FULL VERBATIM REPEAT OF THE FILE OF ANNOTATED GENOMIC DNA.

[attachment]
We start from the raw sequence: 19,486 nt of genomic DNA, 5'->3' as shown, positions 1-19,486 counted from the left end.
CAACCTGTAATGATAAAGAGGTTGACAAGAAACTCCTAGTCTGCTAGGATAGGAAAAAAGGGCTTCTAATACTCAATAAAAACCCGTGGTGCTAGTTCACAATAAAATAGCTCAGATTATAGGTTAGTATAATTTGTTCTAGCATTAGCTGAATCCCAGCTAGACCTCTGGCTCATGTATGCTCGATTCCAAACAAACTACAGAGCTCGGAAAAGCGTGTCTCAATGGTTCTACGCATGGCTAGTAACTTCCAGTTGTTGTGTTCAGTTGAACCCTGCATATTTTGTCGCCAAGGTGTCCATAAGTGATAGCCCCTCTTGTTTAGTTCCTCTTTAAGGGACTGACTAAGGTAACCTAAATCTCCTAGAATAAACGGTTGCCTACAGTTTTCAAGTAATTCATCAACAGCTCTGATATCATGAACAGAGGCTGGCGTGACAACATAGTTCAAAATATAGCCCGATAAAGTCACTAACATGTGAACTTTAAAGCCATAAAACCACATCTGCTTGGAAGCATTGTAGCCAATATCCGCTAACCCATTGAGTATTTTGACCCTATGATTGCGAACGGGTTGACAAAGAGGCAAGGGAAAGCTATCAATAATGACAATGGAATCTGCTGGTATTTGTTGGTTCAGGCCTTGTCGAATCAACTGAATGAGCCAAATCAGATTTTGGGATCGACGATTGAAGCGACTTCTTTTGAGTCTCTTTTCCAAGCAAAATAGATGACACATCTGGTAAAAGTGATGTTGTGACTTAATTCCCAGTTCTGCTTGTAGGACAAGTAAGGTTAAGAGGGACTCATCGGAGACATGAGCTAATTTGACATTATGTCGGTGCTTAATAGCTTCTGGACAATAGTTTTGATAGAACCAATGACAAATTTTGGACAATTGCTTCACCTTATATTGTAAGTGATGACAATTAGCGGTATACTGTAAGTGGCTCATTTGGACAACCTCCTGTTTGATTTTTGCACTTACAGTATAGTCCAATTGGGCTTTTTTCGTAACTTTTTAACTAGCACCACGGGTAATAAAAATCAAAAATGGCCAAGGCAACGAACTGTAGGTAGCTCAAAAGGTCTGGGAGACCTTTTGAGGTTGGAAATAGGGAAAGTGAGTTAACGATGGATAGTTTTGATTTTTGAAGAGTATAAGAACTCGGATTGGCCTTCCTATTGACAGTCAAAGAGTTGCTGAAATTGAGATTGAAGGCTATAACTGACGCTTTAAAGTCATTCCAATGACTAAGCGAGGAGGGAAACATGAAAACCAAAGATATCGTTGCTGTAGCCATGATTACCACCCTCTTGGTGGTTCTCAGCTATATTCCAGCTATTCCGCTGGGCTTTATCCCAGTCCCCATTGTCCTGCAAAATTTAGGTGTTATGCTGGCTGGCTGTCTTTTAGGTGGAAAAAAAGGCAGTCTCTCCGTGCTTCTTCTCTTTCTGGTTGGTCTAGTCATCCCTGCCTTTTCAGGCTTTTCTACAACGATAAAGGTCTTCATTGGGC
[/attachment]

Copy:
We start from the raw sequence: 19,486 nt of genomic DNA, 5'->3' as shown, positions 1-19,486 counted from the left end.
CAACCTGTAATGATAAAGAGGTTGACAAGAAACTCCTAGTCTGCTAGGATAGGAAAAAAGGGCTTCTAATACTCAATAAAAACCCGTGGTGCTAGTTCACAATAAAATAGCTCAGATTATAGGTTAGTATAATTTGTTCTAGCATTAGCTGAATCCCAGCTAGACCTCTGGCTCATGTATGCTCGATTCCAAACAAACTACAGAGCTCGGAAAAGCGTGTCTCAATGGTTCTACGCATGGCTAGTAACTTCCAGTTGTTGTGTTCAGTTGAACCCTGCATATTTTGTCGCCAAGGTGTCCATAAGTGATAGCCCCTCTTGTTTAGTTCCTCTTTAAGGGACTGACTAAGGTAACCTAAATCTCCTAGAATAAACGGTTGCCTACAGTTTTCAAGTAATTCATCAACAGCTCTGATATCATGAACAGAGGCTGGCGTGACAACATAGTTCAAAATATAGCCCGATAAAGTCACTAACATGTGAACTTTAAAGCCATAAAACCACATCTGCTTGGAAGCATTGTAGCCAATATCCGCTAACCCATTGAGTATTTTGACCCTATGATTGCGAACGGGTTGACAAAGAGGCAAGGGAAAGCTATCAATAATGACAATGGAATCTGCTGGTATTTGTTGGTTCAGGCCTTGTCGAATCAACTGAATGAGCCAAATCAGATTTTGGGATCGACGATTGAAGCGACTTCTTTTGAGTCTCTTTTCCAAGCAAAATAGATGACACATCTGGTAAAAGTGATGTTGTGACTTAATTCCCAGTTCTGCTTGTAGGACAAGTAAGGTTAAGAGGGACTCATCGGAGACATGAGCTAATTTGACATTATGTCGGTGCTTAATAGCTTCTGGACAATAGTTTTGATAGAACCAATGACAAATTTTGGACAATTGCTTCACCTTATATTGTAAGTGATGACAATTAGCGGTATACTGTAAGTGGCTCATTTGGACAACCTCCTGTTTGATTTTTGCACTTACAGTATAGTCCAATTGGGCTTTTTTCGTAACTTTTTAACTAGCACCACGGGTAATAAAAATCAAAAATGGCCAAGGCAACGAACTGTAGGTAGCTCAAAAGGTCTGGGAGACCTTTTGAGGTTGGAAATAGGGAAAGTGAGTTAACGATGGATAGTTTTGATTTTTGAAGAGTATAAGAACTCGGATTGGCCTTCCTATTGACAGTCAAAGAGTTGCTGAAATTGAGATTGAAGGCTATAACTGACGCTTTAAAGTCATTCCAATGACTAAGCGAGGAGGGAAACATGAAAACCAAAGATATCGTTGCTGTAGCCATGATTACCACCCTCTTGGTGGTTCTCAGCTATATTCCAGCTATTCCGCTGGGCTTTATCCCAGTCCCCATTGTCCTGCAAAATTTAGGTGTTATGCTGGCTGGCTGTCTTTTAGGTGGAAAAAAAGGCAGTCTCTCCGTGCTTCTTCTCTTTCTGGTTGGTCTAGTCATCCCTGCCTTTTCAGGCTTTTCTACAACGATAAAGGTCTTCATTGGGC